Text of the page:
Written for the Christian whose faith seems stagnant, Unstuck, by Arnie Cole and Michael Ross attempts to reach a very select audience. Citing extensive research, a three-step plan for breaking out of a faith rut is written by two men who are part of the Back To the Bible ministry. Further, the endorsement of Jim Daly, president of Focus on the Family, is featured prominently on the cover and first pages of this book.
But even with all that, the book felt flat. While I agreed in principle that the Bible, and engaging in study of it, is a vital means for revitalization of life, faith and relationships, this book did not inspire me in the execution of it. Part one focused on the deadness: burnout, busyness, and the research behind suggesting the Bible was meant to combat these struggles. I didn’t need a book to explain the research, in fact, if I had picked this up at a bookstore, it would have been because I wanted to get unstuck. So Part two described the process of the “Power of Four:” time with God, refreshed thru the Bible, recharged by it, and having a 2-way connection with Him. Part three applied this process to personal experience.
The book extensively relies on, quotes from, and refers to research. Just from my daily glance at Google news, I have become very skeptical of ‘research’ and while this may be the most researched method on the planet – it didn’t tell me anything I didn’t know before I picked up the book. While I think the authors meant to simply establish their credibility, it made the book feel like required textbook reading, rather than an encouraging walk with a friend. After reviewing so many of this genre of books, I am partial to those who do have a plan (this one is 45 days), but am cynical about research. I am further cynical when chapter one is titled “Confessions of a Spiritual Loser,” as that just doesnt smack of the charisma needed to get me ‘unstuck’ from my current hang-up. While I don’t want Tammy Fay Baker to smile at me from each page, simple honesty goes far with me. The author’s story of his return to faith was moving, yet his continual use of this title suggested a lack of insight to me. Leaving the faith, or lonely in the faith, is not a loser – it is a lost and hurting person out of touch with his Saviour. And no research will help. The 45 day plan might, but I found the Scripture suggested and questions to be unconnected at best, and left me with more questions when finished. This would be very frustrating if read alone. In a group, it might work. (Where’s the research on that?)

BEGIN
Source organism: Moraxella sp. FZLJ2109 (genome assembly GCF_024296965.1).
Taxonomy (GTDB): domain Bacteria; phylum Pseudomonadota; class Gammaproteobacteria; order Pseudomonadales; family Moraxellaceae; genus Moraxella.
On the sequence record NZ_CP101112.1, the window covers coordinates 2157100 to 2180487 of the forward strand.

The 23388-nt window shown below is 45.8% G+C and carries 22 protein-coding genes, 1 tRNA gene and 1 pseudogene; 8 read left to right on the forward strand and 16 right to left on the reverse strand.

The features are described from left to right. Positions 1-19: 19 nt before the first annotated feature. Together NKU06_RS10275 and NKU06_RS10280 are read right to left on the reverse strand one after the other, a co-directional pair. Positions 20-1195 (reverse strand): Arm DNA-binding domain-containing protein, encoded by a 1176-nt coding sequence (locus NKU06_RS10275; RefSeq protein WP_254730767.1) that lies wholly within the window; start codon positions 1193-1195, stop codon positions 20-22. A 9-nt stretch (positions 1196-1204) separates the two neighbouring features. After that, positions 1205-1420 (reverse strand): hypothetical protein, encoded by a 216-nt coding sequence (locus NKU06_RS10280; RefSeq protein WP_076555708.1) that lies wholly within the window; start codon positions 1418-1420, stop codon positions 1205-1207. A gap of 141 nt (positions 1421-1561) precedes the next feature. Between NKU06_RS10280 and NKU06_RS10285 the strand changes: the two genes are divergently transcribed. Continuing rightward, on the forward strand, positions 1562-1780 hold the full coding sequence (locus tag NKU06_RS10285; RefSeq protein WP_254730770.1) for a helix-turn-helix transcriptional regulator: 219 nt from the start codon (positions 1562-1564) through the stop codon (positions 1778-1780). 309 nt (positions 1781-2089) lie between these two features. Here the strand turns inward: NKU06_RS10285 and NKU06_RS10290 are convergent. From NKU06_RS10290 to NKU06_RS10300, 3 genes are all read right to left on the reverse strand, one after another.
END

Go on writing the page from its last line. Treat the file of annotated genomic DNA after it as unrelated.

On the flip side, the web site (gotandem.com)suggested in each chapter as a resource for further follow up, seemed well-done, engaging, and clear: daily Scripture delivered at your specified times, for the purpose of continual growth. The authors did not cite the research involved in the creation of the web-site’s name, a story I would be curious to hear. I would simply skip the entire book, and go to the site: the author’s stated purpose would be fulfilled (you would be getting into a lot of Scripture, in timely doses), and not have to wade thru pages of research and ineffective counsel on the very deep woes that bog down believers.
From personal experience, in the addictions, hangups and sins that enslave, being told to ‘read more Scripture’ or ‘go to church more’ simply angers – because it shows a lack of understanding of the enslavement. A slave is not free to simply do those easy things: it is foreign, untrusted and means nothing. Only when the enslaved reaches bottom, cries out to the Saviour, and has counsel and accountability is change possible. No amount of reading or attending works when internally, the message can’t change, and the reader cant ‘hear’ what is being said. That’s where this book misses the mark: it is written without concern for the audience. Stuck people don’t want research, they want help. Coating the help in statistics makes it that much more ineffective. This would be the equivalent of a researcher extolling the numbers of hungry, the value of a sandwich to a homeless man on the street: just give him a sandwich for crying out loud, and keep your research! Give him a hug, a shower, a smile – anything but this tome of boring (if well-meaning)facts.
In comparison, it is no surprise to me that The Purpose-Driven Life is a bestseller. Read it instead, and the resources there are far more apt.
This review is in return for the copy of the book Bethany House provided me. My opinions are my own. No surprise there!
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